While the game was not given the full weight of a multimedia marketing campaign, it did have a limited number of products supporting it: a series of four novels published by Del-Rey, Chronicle Books published a non-fiction art book, Dark Horse developed a webcomic series. Hasbro produced six 3-3/4″ action figures (and continues to release them), while LEGO created five sets to accompany the title.

Released as part of the Summer 2012 wave, the first two The Old Republic sets – 9497 Republic Striker-class Starfighter and 9500 Fury Class Interceptor – were based on two spaceships from the game, both of which delivered key characters in minifigure form.

Often mistaken for an E-wing, a multi-role starfighter that didn’t appear until nearly 3500 years after The Old Republic was set, this vessel was a popular starfighter at the time. Known as a Liberator-class by the Republic, or Talon-class by the Sith, 9497 Republic Striker-class Starfighter was so named because it had modifications made to it at the request of the Jedi Order for use as diplomatic escorts.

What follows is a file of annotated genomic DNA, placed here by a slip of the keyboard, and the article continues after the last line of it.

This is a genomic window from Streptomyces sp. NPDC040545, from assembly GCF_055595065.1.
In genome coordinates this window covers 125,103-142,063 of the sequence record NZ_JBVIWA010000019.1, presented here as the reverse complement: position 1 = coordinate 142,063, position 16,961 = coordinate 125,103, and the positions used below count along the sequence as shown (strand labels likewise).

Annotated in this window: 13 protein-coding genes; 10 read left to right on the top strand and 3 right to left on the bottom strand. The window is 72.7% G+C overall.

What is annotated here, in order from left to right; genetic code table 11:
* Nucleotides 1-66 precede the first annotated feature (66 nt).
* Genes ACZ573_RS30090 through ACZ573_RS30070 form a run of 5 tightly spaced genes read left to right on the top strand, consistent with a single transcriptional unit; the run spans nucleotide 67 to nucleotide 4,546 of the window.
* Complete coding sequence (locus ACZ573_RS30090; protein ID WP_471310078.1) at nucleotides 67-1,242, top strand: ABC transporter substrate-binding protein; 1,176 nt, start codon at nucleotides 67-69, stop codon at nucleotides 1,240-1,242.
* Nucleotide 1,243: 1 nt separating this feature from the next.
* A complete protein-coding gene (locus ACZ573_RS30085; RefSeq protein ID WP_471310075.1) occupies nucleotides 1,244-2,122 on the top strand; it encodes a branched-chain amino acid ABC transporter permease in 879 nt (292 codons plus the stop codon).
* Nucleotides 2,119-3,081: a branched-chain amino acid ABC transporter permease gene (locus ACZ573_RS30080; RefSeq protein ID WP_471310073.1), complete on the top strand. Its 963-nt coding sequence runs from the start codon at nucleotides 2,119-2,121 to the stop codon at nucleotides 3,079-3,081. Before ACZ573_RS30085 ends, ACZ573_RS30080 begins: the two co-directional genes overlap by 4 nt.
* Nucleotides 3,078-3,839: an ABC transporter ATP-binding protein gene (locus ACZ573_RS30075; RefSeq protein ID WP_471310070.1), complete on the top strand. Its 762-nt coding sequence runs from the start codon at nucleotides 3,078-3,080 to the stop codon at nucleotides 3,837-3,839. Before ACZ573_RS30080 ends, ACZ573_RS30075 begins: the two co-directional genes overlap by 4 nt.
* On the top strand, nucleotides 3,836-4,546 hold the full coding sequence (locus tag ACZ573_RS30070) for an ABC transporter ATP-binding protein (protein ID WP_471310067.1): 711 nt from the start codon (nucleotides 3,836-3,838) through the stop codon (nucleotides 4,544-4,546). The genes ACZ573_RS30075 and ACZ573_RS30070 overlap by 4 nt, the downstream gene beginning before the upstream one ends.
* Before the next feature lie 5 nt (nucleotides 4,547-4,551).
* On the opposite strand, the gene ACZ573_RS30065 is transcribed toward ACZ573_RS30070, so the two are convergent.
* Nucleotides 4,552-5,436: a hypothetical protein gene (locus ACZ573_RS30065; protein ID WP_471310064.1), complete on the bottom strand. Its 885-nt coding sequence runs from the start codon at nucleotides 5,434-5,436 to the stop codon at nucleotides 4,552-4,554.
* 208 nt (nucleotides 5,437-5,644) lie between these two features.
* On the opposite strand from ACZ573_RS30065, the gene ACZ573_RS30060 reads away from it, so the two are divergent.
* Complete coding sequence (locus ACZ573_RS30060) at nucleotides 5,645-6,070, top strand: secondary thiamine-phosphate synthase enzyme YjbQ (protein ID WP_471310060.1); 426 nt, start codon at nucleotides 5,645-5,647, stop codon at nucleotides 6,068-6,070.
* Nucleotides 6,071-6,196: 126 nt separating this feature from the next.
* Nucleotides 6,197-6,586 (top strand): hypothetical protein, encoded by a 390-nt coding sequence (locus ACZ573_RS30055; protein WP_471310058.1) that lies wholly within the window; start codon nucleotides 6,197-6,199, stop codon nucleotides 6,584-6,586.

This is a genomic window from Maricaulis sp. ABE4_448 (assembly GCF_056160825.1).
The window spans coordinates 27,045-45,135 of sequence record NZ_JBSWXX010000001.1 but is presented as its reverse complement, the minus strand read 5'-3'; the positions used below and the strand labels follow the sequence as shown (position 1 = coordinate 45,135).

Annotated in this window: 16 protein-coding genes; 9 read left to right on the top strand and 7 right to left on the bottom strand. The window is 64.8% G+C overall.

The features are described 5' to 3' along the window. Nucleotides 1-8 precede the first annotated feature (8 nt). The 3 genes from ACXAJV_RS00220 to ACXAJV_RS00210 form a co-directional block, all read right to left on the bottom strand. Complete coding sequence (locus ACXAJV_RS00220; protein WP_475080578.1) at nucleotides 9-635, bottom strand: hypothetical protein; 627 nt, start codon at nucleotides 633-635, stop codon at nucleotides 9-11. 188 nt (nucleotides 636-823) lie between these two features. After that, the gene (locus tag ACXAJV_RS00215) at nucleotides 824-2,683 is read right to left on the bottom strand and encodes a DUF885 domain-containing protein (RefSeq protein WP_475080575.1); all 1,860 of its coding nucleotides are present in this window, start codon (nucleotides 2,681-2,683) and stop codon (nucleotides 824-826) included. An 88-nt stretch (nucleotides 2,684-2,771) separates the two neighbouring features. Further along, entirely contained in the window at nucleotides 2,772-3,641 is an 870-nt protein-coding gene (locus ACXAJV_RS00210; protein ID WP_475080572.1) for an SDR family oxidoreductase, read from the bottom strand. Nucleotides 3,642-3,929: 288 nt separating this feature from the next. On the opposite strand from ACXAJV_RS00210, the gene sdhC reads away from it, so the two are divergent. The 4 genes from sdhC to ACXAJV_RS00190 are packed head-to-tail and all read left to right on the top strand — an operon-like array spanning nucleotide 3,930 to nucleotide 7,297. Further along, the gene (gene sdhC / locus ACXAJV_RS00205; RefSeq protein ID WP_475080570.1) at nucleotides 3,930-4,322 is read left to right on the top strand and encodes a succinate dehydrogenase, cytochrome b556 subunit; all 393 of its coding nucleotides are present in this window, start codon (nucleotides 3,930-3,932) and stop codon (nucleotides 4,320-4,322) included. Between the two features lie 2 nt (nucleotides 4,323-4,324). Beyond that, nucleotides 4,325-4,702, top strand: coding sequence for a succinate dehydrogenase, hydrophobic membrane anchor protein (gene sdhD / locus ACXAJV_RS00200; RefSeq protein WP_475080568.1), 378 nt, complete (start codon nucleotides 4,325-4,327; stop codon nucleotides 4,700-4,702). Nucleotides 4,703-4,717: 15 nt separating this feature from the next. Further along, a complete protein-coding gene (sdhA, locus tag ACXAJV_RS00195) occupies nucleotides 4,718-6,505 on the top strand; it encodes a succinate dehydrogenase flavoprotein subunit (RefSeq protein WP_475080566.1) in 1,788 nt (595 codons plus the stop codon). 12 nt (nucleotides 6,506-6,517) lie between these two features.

Along with her astromech T7-O1 and Republic Trooper Jace Malcom, Satele Shan, a Jedi Master who escapes Darth Malgus’s opening move to bring war to the galaxy, piloted the Striker-class starfighter to warn the Republic of the impending threat posed by the Sith.

The set featured a long fuselage, which houses the two-seater cockpit, that has two wings positioned at the back that can be swept forward. Included are three unique minifigures: Satele Shan (sw0389), T7-01 (sw0390) and Jase Malcom (sw0391).

Retired at the end of 2013, it is scarcity, rather than popularity, that has pushed this set’s secondary market price up to US$115.

Coming out at the same time, 9500 Fury Class Interceptor was based on the Fury-class Imperial interceptor, a starship used by the reconstituted Sith Empire to ferry prominent Sith Warriors and Sith Inquisitors throughout the Sith Empire.